In releasing his revised budget Wednesday, Gov. Arnold Schwarzenegger proposed deeper cuts to health care and welfare programs for the poor even as his administration calculated that the projected demand for government assistance is growing.
The Republican governor proposed $627 million more in cuts to health and human services, making it harder for poor families to qualify for welfare and health coverage.
"I know this is going to be very difficult ... this is why I had a hard time to make those cuts," Schwarzenegger said. "But the absolute bottom line is we cannot spend money that we do not have."
Senate President Pro Tem Don Perata, D-Oakland, call the plan "a budget beneath a governor of this great state."
"It's telling our citizens: This is it. Our best years are behind us," said in a statement. "Under this plan, schools will lay off teachers and increase class sizes, and we will abandon children and the elderly. It's shameful."
Under the state's health care program for the poor, known as Medi-Cal, the governor proposes saving $42 million by requiring undocumented immigrants to meet a monthly eligibility requirement for emergency services.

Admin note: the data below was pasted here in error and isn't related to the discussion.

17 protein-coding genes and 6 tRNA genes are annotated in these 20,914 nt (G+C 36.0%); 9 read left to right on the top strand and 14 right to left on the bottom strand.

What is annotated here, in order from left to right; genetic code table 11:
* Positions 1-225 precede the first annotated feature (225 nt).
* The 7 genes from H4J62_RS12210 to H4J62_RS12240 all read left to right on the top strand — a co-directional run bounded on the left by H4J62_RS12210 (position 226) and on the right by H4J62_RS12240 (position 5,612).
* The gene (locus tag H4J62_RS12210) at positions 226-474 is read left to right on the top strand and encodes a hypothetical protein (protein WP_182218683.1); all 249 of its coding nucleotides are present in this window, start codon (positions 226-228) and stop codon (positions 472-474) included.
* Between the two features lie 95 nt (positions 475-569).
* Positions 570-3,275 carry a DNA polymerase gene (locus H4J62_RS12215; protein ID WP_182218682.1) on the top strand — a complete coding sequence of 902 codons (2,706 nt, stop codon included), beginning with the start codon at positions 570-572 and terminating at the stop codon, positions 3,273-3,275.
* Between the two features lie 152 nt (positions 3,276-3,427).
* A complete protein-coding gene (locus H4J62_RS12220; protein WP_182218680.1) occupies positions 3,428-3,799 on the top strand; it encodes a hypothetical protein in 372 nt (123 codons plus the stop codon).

Newly qualified immigrants and some permanent resident immigrants would see their benefits cut to the same level as undocumented immigrants, limiting care to emergency services, pregnancy-related services, long-term care in a nursing facility and breast and cervical cancer treatment. The move would save the state an estimated $86.7 million a year.
The governor also proposes limiting Medi-Cal eligibility to families earning 61 percent of the federal poverty level in which the principal wage earner works less than 100 hours a month.
Under Schwarzenegger's plan, supplemental income for seniors and the disabled would neither receive a cost-of-living increase from the federal government or the state. Currently the state serves roughly 1.3 million seniors, blind and disabled under this type of Social Security program.
Rather than passing scheduled increased federal assistance to the Social Security Income/State Supplemental Payment program, the state will absorb the savings.
Families receiving welfare assistance under the CalWORKS program also would not receive cost-of-living raises under the governor's proposal.
The governor and Legislature have already approved a 10 percent cut to pay doctors, hospitals and health care providers for taking care of the poor. Advocates have filed suit seeking to block the cuts from being implemented in July.
The governor took the opportunity to press for health care reform. According to the administration's report, "Without comprehensive health care reform that infuses the health care system with additional, stable sources of funding, these services will unfortunately continue to be significantly impacted by California's broken and volatile budget system."